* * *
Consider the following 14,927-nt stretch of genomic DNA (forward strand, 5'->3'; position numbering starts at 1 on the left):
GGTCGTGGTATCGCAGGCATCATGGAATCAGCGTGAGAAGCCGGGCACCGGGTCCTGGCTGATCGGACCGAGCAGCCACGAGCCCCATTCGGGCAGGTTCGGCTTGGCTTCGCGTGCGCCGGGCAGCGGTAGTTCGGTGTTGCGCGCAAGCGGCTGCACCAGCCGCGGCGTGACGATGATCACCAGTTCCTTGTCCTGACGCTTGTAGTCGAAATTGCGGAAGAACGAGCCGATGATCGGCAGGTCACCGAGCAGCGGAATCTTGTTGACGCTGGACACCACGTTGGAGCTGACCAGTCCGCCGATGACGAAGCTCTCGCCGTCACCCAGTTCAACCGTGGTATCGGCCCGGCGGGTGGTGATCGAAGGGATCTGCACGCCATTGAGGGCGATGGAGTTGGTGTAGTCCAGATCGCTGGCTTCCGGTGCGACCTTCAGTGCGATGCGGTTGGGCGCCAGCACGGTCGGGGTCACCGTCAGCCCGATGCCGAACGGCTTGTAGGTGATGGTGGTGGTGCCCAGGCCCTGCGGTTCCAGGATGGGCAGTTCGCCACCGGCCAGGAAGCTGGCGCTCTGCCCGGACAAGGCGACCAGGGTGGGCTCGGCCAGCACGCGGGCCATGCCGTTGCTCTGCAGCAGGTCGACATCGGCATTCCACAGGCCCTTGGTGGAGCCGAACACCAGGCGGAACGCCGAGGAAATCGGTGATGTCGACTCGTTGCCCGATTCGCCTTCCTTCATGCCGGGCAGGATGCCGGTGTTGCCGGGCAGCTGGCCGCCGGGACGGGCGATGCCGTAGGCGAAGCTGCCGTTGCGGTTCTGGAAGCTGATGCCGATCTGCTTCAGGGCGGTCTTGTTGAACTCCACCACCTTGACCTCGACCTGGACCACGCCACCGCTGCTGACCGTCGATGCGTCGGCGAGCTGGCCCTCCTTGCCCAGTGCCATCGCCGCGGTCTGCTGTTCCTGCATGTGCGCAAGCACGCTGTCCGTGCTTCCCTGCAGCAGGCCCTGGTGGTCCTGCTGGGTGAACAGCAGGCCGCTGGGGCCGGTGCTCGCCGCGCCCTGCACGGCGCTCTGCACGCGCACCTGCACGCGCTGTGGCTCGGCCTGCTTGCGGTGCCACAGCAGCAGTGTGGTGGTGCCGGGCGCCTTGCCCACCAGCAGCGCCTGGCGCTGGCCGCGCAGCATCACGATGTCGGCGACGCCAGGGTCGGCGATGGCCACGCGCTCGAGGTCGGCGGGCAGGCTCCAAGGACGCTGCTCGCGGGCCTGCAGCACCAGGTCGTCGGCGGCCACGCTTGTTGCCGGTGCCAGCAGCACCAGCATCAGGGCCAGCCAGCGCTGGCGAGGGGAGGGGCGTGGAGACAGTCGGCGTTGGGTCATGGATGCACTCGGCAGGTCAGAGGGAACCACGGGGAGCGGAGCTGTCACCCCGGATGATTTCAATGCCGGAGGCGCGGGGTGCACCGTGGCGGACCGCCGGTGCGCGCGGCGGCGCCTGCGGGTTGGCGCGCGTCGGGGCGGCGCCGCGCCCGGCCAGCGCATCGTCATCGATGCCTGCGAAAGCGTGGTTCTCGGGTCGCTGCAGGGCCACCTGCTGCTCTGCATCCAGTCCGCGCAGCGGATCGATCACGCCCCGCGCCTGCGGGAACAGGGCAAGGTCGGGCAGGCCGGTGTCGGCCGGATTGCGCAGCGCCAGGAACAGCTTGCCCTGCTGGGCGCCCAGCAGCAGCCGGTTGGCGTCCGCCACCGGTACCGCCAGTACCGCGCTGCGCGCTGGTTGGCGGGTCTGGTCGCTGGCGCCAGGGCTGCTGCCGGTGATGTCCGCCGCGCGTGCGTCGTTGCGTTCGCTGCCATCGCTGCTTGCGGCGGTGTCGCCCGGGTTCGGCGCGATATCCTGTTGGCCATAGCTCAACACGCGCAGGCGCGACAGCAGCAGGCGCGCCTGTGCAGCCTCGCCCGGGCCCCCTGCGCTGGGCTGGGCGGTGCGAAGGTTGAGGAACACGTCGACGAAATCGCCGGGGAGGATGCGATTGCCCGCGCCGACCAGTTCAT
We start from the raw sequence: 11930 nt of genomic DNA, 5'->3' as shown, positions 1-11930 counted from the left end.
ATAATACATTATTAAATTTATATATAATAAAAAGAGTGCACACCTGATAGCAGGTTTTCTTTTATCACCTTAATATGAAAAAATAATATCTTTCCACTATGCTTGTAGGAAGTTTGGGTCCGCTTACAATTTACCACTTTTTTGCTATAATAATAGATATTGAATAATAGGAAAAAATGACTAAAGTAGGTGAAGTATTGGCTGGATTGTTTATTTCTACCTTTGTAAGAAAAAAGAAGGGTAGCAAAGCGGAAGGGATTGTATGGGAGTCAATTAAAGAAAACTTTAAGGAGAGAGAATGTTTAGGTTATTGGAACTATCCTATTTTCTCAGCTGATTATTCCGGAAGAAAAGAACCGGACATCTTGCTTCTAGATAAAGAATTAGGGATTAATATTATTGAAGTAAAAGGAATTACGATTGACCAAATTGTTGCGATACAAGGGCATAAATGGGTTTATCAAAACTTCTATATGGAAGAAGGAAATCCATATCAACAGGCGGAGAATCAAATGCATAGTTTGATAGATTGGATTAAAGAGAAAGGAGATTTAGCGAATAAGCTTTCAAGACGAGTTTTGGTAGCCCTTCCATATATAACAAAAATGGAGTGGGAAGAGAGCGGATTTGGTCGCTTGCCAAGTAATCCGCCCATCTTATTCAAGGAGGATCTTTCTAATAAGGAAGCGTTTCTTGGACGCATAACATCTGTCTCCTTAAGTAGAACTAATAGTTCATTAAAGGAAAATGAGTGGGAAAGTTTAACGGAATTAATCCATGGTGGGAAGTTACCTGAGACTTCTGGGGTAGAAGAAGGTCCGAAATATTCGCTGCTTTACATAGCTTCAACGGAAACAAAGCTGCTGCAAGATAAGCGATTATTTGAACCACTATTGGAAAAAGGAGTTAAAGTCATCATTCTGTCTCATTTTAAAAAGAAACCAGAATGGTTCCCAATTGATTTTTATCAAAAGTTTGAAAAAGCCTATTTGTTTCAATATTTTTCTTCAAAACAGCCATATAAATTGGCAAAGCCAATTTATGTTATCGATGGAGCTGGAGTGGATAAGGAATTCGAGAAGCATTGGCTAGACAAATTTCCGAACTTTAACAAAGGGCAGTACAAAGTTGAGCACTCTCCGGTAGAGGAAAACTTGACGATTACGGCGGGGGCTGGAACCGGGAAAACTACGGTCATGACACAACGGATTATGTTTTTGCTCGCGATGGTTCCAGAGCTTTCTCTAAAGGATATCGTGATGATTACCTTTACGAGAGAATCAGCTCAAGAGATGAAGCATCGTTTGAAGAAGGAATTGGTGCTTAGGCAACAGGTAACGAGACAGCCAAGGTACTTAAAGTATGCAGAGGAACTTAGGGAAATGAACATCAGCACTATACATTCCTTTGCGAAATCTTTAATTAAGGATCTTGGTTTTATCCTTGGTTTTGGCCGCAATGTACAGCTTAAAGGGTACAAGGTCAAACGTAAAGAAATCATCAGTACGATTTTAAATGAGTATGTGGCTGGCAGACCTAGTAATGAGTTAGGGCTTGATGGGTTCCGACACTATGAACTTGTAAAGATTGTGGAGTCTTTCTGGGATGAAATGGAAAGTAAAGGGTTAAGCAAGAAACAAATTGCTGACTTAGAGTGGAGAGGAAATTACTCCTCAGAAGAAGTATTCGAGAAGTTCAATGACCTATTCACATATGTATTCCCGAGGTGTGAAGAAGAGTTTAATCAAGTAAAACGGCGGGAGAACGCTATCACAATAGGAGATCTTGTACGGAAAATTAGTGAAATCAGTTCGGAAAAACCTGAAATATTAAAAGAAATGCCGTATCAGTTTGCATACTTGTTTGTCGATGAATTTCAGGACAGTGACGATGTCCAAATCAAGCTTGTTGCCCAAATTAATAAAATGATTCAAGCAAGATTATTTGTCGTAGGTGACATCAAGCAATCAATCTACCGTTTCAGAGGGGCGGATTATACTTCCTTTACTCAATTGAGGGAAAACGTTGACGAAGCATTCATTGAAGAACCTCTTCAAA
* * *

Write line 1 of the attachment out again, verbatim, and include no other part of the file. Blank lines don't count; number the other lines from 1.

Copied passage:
Consider the following 14,927-nt stretch of genomic DNA (forward strand, 5'->3'; position numbering starts at 1 on the left):